CTG Exclusive: Chris Ewan talks rebooting the Good Thief’s Guide series

Today the fabulous Chris Ewan – a great crime writer and all-round good guy – is reissuing the first few books in his awesome Good Thief’s Guide… series.  

To celebrate, Chris is taking the controls for the day at CTG HQ to tell us more about the series and how it came about.

Over to Chris…

Just lately, I’ve been in the process of reissuing the first five titles in my Good Thief’s Guide To … series of mystery novels as ebooks in the UK. (I’ve priced them very reasonably! You should totally check them out!) The novels are fun, fast-paced capers about globetrotting crime writer and thief-for-hire Charlie Howard, with each book set in a different international city, ranging from Amsterdam to Paris, Las Vegas, Venice and Berlin.

One of the most interesting parts for me in reissuing the books has been the opportunity to read them again and remember all of the experiences and ideas that went into each one – from the research trips I made to the cities I was writing about, to learning how to pick locks and crack safes, to figuring out (usually after a LOT of swearing) whodunnit and why. As I thought about some of those experiences, it occurred to me that it might be a nice idea to include a letter to readers in the back of each of the reissued books sharing a few of my memories.

Which brings us to the letter below. It’s a slightly amended version of the letter I’ve included in the back of my first Good Thief’s Guide novel, The Good Thief’s Guide to Amsterdam, and it tells the story of how I got published for the first time. It took me a while to get there – a little under a decade – but the story has a pretty neat ending, I think. I hope you enjoy reading about it. And hey, if you fancy checking out one of my Good Thief’s Guides while you’re at it, I’d be doubly thrilled.

*

Dear Reader

In 2006, when I was twenty-nine years old, I made my wife a promise. I had spent most of my twenties pursuing my dream of becoming a published author. I had written in the early mornings before work, in the evenings and nights after work, and all day every weekend. In that time, I had written and endlessly rewritten three novels. I’d been taken on by a literary agent but I hadn’t got my break. Eventually, my wife pointed out that I was spending more time in my makeshift study with the imaginary people in my head than I was with her. She was right, and I felt bad about it, and so I promised her that if I wasn’t published by the time I was thirty, I would take a breather for a few years. (I still wasn’t prepared to give up on the dream quite yet).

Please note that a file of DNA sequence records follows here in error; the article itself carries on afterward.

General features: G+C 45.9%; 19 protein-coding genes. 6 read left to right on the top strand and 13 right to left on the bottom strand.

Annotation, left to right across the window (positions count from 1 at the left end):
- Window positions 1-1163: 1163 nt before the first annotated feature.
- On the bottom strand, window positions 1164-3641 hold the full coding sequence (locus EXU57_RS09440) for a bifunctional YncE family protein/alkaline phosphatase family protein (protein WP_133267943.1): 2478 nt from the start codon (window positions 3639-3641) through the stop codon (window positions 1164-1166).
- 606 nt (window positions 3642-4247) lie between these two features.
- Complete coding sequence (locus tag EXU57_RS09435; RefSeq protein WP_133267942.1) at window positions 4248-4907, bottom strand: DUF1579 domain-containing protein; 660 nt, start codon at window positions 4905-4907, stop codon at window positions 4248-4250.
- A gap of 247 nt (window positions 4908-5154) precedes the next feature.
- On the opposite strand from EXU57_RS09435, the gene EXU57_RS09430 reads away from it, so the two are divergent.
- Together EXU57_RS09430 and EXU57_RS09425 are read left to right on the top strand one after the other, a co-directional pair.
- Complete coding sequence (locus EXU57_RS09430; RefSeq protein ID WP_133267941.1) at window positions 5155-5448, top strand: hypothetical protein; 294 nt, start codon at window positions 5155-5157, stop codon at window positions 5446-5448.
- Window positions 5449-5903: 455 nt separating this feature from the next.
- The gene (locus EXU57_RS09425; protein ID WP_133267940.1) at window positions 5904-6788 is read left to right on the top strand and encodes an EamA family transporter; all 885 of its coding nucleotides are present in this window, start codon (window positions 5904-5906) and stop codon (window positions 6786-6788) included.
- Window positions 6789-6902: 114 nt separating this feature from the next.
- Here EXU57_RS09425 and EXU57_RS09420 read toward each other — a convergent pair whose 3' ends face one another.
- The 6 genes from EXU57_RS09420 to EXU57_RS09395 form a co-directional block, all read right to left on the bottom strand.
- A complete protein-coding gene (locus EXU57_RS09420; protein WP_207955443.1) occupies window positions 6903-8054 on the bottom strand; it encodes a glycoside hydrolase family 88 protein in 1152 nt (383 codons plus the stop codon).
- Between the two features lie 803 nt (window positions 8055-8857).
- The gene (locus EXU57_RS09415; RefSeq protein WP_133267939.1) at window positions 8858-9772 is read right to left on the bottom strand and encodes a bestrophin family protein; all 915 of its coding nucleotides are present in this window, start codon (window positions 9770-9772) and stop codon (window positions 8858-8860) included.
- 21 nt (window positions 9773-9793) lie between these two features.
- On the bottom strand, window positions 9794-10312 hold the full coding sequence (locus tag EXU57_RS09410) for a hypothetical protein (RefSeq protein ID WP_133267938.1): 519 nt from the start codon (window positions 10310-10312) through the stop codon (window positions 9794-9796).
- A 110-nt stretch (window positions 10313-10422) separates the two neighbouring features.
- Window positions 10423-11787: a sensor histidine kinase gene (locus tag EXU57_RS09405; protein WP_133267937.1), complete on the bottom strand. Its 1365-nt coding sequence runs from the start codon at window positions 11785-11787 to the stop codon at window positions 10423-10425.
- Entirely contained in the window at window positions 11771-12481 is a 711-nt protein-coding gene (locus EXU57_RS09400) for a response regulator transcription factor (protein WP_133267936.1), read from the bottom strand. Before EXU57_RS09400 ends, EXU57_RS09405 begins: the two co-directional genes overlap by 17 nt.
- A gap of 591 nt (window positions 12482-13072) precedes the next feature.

That year, I happened to be working on a book about a burglar set in Amsterdam. I chose Amsterdam because I had lived there for six months when I was training to be a lawyer and I had fallen in love with the city. I chose a burglar because I’ve always enjoyed crime novels about crooks. And I made my lead character a writer of mystery novels because I wanted to write about my love of the genre. I called the book The Good Thief’s Guide to Amsterdam.

One day, some time around April, I think, when I had just completed yet another draft of the book, a colleague at my law firm on the Isle of Man came into my office and asked me if I had seen that the author Susan Hill was running a competition for unpublished writers. Anyone could submit their work and the winner would have their book published by Susan’s small publishing company, Long Barn Books. I emailed my novel to the competition in the secret hope that if I was very lucky I might get a small word of feedback from Susan, perhaps even a gem of advice.

Many months went by. Then, on a day in September, the same colleague stuck their head into my office to say that I should look at Susan’s website because my book was on the shortlist for the award. A week later, my phone went at work. I picked it up and a voice on the other end said, “Hello, this is Susan Hill. You’ve won my competition. You’re going to be a published author.”

That phone call changed my life. It remains the single best phone call I’ve ever received. And it reached me one week before I turned thirty.

Since then, The Good Thief’s Guide to Amsterdam has gone on to be published in thirteen countries around the world. It has led to four more Good Thief’s Guides, set in Paris, Las Vegas, Venice and Berlin. The books have been optioned for television three times and they set me on my way to realizing an even bigger dream of becoming a full-time writer. I am itching to write more books in the series, and with your support, I hope there may be many more Good Thief’s Guides to come.

But none of this would be possible, or worthwhile, without you. So thank you from the bottom of my heart for reading this book and for becoming such a crucial part of the Good Thief’s Guides story.

These books are brilliant. I recommend you read them right now! As a fabulous bonus the Good Thief’s Guide to Amsterdam is only 99p on Kindle right now, and the Good Thief’s Guides Box Set just £6.99.

Here are the links…

https://www.amazon.co.uk/Good-Thiefs-Guide-Amsterdam-Guides-ebook/dp/B071F6PBQM/

https://www.amazon.co.uk/Good-Thiefs-Guides-Box-Set-ebook/dp/B072LXDRWB/

And be sure to pop by Chris Ewan’s website and follow him on all the social media sites to stay up to date with his news

www.chrisewan.com

www.facebook.com/chrisewanauthor

Twitter: @chrisewan

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One thought on “CTG Exclusive: Chris Ewan talks rebooting the Good Thief’s Guide series

  1. Annie Romero says:

    I’ve been to Amsterdam so this one will definitely be a book that I need to read. Of course I am always game for a good thriller, right now I am reading Exodus 95 about the recovery of Moses’ Staff from Biblical times and there are mind games and alter ego’s and mayhem. It’s very good, by Kfir Luzzatto.

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